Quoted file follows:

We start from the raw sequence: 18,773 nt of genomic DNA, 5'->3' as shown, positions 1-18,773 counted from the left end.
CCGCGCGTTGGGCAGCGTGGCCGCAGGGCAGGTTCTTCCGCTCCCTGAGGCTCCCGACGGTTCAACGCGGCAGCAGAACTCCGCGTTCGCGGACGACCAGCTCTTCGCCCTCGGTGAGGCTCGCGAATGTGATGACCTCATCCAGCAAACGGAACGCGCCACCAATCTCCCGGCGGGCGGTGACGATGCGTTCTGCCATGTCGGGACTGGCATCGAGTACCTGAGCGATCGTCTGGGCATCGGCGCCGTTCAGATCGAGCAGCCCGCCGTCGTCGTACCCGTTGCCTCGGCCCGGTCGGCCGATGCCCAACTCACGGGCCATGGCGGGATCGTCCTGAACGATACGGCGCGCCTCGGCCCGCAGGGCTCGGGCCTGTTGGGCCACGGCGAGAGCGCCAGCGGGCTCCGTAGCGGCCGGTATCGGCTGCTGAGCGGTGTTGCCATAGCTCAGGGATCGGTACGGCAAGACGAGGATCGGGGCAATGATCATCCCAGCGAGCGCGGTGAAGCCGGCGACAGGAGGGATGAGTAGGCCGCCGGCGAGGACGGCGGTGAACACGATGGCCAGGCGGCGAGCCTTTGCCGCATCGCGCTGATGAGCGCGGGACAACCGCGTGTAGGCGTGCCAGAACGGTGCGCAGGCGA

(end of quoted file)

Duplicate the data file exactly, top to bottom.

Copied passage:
We start from the raw sequence: 18,773 nt of genomic DNA, 5'->3' as shown, positions 1-18,773 counted from the left end.
CCGCGCGTTGGGCAGCGTGGCCGCAGGGCAGGTTCTTCCGCTCCCTGAGGCTCCCGACGGTTCAACGCGGCAGCAGAACTCCGCGTTCGCGGACGACCAGCTCTTCGCCCTCGGTGAGGCTCGCGAATGTGATGACCTCATCCAGCAAACGGAACGCGCCACCAATCTCCCGGCGGGCGGTGACGATGCGTTCTGCCATGTCGGGACTGGCATCGAGTACCTGAGCGATCGTCTGGGCATCGGCGCCGTTCAGATCGAGCAGCCCGCCGTCGTCGTACCCGTTGCCTCGGCCCGGTCGGCCGATGCCCAACTCACGGGCCATGGCGGGATCGTCCTGAACGATACGGCGCGCCTCGGCCCGCAGGGCTCGGGCCTGTTGGGCCACGGCGAGAGCGCCAGCGGGCTCCGTAGCGGCCGGTATCGGCTGCTGAGCGGTGTTGCCATAGCTCAGGGATCGGTACGGCAAGACGAGGATCGGGGCAATGATCATCCCAGCGAGCGCGGTGAAGCCGGCGACAGGAGGGATGAGTAGGCCGCCGGCGAGGACGGCGGTGAACACGATGGCCAGGCGGCGAGCCTTTGCCGCATCGCGCTGATGAGCGCGGGACAACCGCGTGTAGGCGTGCCAGAACGGTGCGCAGGCGA